Nothing is impossible, the word itself says “I’m possible!
Today's post takes us to western Slavic territory: Slovakia.
Last week I listened to some Czech brass band music and some Slovak folk dance music on YouTube. It made me think about why Czechoslovakia (a country that no longer exists) split up. It was an amicable breakup between two countries with similar language but totally different musical cultures.
It was weird to hear "Bavarian beer hall music"sung in Czech, not German. Culturally, Bavaria and the Czech Republic share two things: a love for brass band music and a love for beer. The best beer that I ever had was a Pilsener Urquell from the Czech Republic. Turns out that the person who created that beer style was from Bavaria.
The first time I heard Slovak music was the theme song for a Slovak radio program in New York City back in the 1980's. I didn't know the name, nor had I danced to it, but the song took up residence in my head. The music was haunting and beautiful and the first thought that came to my mind was a young woman, wandering in a field on a hot summer day, searching for something elusive to her.
A few months later, I was in Central Park, looking for the venue where the folk dancing was held (E. 82nd Street near the King Jagiello Statue). It didn't take me long to find it because I heard that song again. Because of that song I found the group. A woman saw me watching, and drew me into the dance: "You can do this!" The dance was Horehronsky Csardas.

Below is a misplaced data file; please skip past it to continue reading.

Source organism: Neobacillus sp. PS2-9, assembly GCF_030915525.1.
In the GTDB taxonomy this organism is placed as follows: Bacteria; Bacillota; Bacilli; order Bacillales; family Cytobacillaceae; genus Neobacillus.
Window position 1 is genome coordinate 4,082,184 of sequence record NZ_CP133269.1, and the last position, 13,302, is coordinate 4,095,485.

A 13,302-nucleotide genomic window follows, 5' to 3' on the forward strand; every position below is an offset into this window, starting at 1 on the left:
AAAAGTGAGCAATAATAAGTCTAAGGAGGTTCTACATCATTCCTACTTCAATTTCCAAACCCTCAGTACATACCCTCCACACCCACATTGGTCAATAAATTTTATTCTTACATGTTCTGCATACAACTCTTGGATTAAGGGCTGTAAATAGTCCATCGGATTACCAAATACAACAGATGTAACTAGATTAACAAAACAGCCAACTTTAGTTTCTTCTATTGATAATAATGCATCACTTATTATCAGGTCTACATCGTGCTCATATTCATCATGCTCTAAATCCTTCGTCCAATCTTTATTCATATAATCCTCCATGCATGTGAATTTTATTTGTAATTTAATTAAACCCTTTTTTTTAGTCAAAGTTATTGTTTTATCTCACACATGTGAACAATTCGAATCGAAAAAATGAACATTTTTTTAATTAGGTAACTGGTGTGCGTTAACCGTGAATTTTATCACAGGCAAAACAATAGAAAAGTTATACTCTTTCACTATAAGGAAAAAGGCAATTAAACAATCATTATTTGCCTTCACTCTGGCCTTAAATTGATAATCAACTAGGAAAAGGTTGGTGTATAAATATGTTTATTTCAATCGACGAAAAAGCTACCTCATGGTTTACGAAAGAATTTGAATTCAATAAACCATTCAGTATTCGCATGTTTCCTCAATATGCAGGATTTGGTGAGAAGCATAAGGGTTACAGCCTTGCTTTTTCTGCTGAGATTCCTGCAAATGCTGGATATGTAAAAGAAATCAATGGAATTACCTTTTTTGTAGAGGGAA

Slovak music sounds like Hungarian music with a Slavic accent because of the strong Hungarian influence in that region. Here is an example:
As for Horehronsky Csardas, the song to it is To Ta Hel'pa, about a young woman who has an interest in one man out of 100 in the town of Hel'pa. It was originally recorded (on vinyl, you can hear the needle static in the beginning of the recording, it's that old!) during the 1950's.
Here is a link to an English translation:
Before the Internet it was difficult to find folk song lyrics, and almost impossible to find them in English translation. Now I knew what had eluded the singer.....good men are hard to find. Also, she would perform an amazing feat for this special guy; jump across the Danube, River of Many Names and a field as well.
I don't know of anyone who could do this, except maybe Wonder Woman. Here is an essential skill the singer could use.
This video shows a hydrofoil making the trip from Bratislava to Vienna. There are a number of huge vessels in this video. Check out the barges at 0:23 and 1:01. There are more if you continue to the end.
If our singer wants to jump across a river this wide and busy, she must be desperate for love. This is a common them in folk songs; the desire for what one can't have.
Finally here's the video for the dance with lyrics so you can sing along.
If you enjoyed this you may also like:
The River of Many Names, Parts One Through Six (Part Six has links to the previous posts)
Balkan Dances That Are Often Confused, Part 10: Cigansko Horo and Ciganko (Ciganko is a song about a man who is madly in love with a Roma woman.)
This work is licensed under a Creative Commons Attribution-Noncommercial-No Derivative Works 3.0 United States License.